Home Grown Ministers
In the May/June 2005 issue of the Evangelical Baptist magazine [p. 16], I wrote of the new trends in leadership development that demand attention. In it were themes that have I’ve echoed at the FEBBCY association meeting in Vernon, in conversations with pastors and leaders. The message has, for me, almost become a mantra.
Quick review: surveys reported in 1999 that 4% of people in ministry were "home-grown" ministers. By 2003, the number had doubled to 8%, and estimates [which are proving already to be low] were that by the year 2010 30% of people in ministry would have emerged into mature ministry from within the fellowship of the local congregation. The Church is proving to be God’s chosen source for a new generation of ministers.
Over time I have noticed two general responses to this news:
1. A few people find this to be a bit disturbing. Just a few. For at least 50 years the standard conduit for leadership development has been a fairly direct academic route. The path to ministry led from Secondary School graduation to Bible School/University to Seminary.directly into Ministry as a final career. While there still are good numbers of people who follow that direct path, it is in decline [the average age of students in Seminary is in the mid-30's.] This decline disturbs some people who possess a number of fears including a question over the survival of precious institutions [like Bible Schools.] The fact is, these institutions are working hard to refocus their efforts to target an older, church-based audience.
2. Most people celebrate the news with the comment that "it sounds so Biblical." After all, the Church has, from the beginning, been the environment where leaders have emerged into mature ministry. The assumption was made in the book of Ephesians that a spirit-led fellowship would "prepare God’s people for works of service, so that the body of Christ may be built up and we all reach unity in the faith and in the knowledge of the Son of God and become mature attaining to the whole measure of the fullness of Christ [4:12-13]" In the Pastoral Epistles, Timothy and Titus were directed to identify leaders from within congregations and empower them into mature ministry. When most people hear about the trend of "home-grown" leaders, they see a return to a Biblical pattern.
One pastor added a further reflection. He shared his reflections on how people like John Maxwell have identified the pastorate as a "toxic profession" in light of what appears to be growing numbers of conflicts between pastors and churches. One of the reasons he identified was that the conventional route to ministry created distance between pastors and churches. Churches sent emerging leaders away to get trained, and then imported other leaders in to serve. "No wonder there’s a disconnect," he said. Good point.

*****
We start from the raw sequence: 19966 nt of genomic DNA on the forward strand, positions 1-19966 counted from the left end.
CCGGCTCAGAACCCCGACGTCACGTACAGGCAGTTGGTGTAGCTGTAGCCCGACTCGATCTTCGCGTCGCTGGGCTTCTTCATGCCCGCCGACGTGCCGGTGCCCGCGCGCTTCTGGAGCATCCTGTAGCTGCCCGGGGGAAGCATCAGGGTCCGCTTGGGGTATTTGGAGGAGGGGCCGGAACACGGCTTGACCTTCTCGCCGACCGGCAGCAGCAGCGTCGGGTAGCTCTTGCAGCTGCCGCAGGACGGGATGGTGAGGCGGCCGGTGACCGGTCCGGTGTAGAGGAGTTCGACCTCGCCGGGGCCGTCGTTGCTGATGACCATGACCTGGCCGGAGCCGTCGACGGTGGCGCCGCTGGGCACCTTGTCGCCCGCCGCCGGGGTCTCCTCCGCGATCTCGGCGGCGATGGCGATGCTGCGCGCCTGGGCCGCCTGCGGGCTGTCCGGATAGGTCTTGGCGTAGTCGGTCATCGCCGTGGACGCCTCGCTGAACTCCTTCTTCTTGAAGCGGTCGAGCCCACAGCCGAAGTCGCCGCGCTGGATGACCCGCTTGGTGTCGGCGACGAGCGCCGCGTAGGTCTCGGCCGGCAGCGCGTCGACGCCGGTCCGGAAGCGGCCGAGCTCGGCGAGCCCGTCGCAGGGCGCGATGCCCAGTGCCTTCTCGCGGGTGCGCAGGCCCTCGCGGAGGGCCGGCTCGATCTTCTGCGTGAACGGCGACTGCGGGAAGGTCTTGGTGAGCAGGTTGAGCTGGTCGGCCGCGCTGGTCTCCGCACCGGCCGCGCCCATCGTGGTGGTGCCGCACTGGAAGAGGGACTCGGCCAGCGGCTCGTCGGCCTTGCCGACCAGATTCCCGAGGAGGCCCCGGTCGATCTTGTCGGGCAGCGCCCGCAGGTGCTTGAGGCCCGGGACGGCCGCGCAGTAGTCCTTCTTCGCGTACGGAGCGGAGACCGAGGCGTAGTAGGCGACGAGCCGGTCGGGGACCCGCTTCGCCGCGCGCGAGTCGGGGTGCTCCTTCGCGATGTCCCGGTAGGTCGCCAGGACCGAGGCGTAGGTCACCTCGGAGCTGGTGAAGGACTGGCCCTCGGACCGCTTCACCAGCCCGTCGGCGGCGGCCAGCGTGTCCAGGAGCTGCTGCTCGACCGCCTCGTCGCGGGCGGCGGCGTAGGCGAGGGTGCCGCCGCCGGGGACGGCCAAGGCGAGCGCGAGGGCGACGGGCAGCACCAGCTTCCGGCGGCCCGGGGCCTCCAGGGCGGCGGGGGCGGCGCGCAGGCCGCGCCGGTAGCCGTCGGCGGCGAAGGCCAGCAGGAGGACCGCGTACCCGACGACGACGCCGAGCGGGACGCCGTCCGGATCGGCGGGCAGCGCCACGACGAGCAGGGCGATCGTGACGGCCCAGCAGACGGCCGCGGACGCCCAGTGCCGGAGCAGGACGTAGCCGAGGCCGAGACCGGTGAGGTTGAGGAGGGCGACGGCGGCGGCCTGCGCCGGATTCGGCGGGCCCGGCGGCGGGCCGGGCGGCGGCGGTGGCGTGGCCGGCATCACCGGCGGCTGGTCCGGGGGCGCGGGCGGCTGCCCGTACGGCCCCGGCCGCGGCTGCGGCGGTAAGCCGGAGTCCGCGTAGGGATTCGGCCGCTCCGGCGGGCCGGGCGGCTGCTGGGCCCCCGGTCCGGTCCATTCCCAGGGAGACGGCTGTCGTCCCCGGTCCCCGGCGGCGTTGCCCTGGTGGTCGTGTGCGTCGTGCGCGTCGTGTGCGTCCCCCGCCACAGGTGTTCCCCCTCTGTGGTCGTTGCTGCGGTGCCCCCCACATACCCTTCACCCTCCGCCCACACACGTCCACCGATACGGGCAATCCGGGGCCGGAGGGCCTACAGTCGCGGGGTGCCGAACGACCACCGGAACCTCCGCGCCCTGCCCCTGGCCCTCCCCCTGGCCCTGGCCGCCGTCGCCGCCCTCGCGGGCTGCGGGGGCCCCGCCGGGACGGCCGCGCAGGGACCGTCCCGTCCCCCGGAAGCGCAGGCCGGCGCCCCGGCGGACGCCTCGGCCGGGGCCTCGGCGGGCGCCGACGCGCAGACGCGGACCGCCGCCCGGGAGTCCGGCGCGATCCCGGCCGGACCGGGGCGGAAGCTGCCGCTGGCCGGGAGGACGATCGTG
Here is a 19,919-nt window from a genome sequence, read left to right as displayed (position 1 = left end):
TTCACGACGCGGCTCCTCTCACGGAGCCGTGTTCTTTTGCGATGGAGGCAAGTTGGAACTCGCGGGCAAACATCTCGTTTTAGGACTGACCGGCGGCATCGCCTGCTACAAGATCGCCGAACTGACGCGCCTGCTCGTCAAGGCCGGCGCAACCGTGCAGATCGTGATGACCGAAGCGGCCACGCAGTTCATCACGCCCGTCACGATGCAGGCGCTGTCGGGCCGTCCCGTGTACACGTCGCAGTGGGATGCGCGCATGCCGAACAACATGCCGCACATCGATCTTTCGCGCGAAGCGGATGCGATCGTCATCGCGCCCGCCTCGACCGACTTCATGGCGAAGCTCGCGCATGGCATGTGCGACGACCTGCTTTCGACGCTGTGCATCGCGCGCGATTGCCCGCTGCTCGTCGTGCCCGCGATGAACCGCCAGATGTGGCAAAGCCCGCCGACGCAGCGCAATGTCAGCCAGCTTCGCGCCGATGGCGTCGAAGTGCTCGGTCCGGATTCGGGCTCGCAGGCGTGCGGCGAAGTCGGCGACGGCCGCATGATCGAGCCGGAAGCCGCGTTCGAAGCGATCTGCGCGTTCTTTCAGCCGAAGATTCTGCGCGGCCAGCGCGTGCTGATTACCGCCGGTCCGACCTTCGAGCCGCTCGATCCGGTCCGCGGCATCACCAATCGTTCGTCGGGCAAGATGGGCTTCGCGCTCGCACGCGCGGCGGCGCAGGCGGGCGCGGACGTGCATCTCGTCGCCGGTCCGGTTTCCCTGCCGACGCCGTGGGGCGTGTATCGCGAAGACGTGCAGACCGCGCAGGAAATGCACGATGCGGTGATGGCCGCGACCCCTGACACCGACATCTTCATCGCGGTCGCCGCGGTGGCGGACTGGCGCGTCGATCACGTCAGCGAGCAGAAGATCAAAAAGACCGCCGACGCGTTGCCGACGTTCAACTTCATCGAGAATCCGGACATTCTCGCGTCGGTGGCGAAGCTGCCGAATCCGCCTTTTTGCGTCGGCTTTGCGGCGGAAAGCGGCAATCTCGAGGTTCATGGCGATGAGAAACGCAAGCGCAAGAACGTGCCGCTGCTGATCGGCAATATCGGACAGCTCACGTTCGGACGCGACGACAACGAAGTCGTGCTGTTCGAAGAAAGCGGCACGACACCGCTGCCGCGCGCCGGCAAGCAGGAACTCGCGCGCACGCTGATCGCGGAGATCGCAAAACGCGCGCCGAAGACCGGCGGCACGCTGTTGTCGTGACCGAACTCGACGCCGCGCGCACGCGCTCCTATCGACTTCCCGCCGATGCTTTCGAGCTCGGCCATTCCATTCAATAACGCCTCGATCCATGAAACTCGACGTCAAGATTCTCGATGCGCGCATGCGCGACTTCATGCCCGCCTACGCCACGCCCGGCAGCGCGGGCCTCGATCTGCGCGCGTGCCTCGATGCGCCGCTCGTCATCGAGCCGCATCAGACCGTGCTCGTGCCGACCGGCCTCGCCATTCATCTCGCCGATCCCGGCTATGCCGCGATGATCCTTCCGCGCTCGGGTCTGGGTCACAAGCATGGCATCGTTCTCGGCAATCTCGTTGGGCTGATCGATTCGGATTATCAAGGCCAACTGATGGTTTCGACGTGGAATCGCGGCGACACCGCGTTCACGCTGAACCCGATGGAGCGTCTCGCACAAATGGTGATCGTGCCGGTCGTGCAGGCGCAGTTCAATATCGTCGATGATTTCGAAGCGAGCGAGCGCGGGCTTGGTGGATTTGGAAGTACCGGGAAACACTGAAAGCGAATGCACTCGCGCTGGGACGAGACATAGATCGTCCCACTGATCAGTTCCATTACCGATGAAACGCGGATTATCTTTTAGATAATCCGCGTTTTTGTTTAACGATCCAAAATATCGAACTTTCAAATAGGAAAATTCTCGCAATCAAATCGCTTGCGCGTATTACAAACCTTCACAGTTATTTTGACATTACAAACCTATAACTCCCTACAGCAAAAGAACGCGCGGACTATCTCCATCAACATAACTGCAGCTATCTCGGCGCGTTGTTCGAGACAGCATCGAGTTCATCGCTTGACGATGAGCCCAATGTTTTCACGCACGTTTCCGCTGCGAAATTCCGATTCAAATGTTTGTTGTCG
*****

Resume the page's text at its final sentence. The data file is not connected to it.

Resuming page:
My reaction to this is mixed. On one hand, I am thrilled to see the "leadership culture" of the local church strengthened. It is a sign of health, and an indication that Ministry is a natural expression of the whole process of Spiritual development. People are growing into ministry, and God is guiding them all the way.
On the other hand, I am concerned that we may cut the development process short. Home-grown leaders are moving into mature ministry, and they are being discovered primarily because of their ability to run programs well. But, being a mature minister is more than being a good mechanic.
I continue to find Paul’s orders to Titus to be a challenge. In Titus 1:5, Titus was ordered to appoint elders to lead the churches in Crete. Nowhere in those orders do I find: "an elder must be one who can run a good program, an elder must be one who preaches a powerful sermon, an elder must be one who can chair an efficient board meeting." The criterion given Titus go deeper. The qualifications of a mature minister are largely a matter of character.
Not long ago, I was reviewing a list of competencies that would guide the training of a mature minister. It caused me to think of the distinctive marks I’ve seen in those who have influenced my life, those who have lived lives of profound impact in ministry. Three phrases began to form in my mind. They were people possessed of: a greatness of soul, a depth of perspective, and a breadth of wisdom.
They were also people who were also able to perform with excellence. But the weight of their character went far beyond the programs they ran. And, I suppose the focus of training that we would design for the "home-grown ministers" would have to center on these profound dimensions of inner character.
During this next year, I hope to galvanize a plan for churches to design a program of development for their emerging leaders. I’ve already discovered that some people discount some of the offerings available from academic institutions as irrelevant. Fields of study like Theology or Spiritual Formation pale in comparison to what are viewed as practical "how-to" courses. While such courses appear irrelevant, they demand reflection – and produce such things as "greatness of soul."
I would appreciate your response. As I seek to catalog the competencies that would go into Leadership Development, what would you identify? As you have been engaged in ministry, what are the resources of character you have had to draw on? As you have learned dependence on God, what competencies has the Holy Spirit brought to life in you? As you think of those who God has used in profound ministry – what is it that allowed them to serve so well?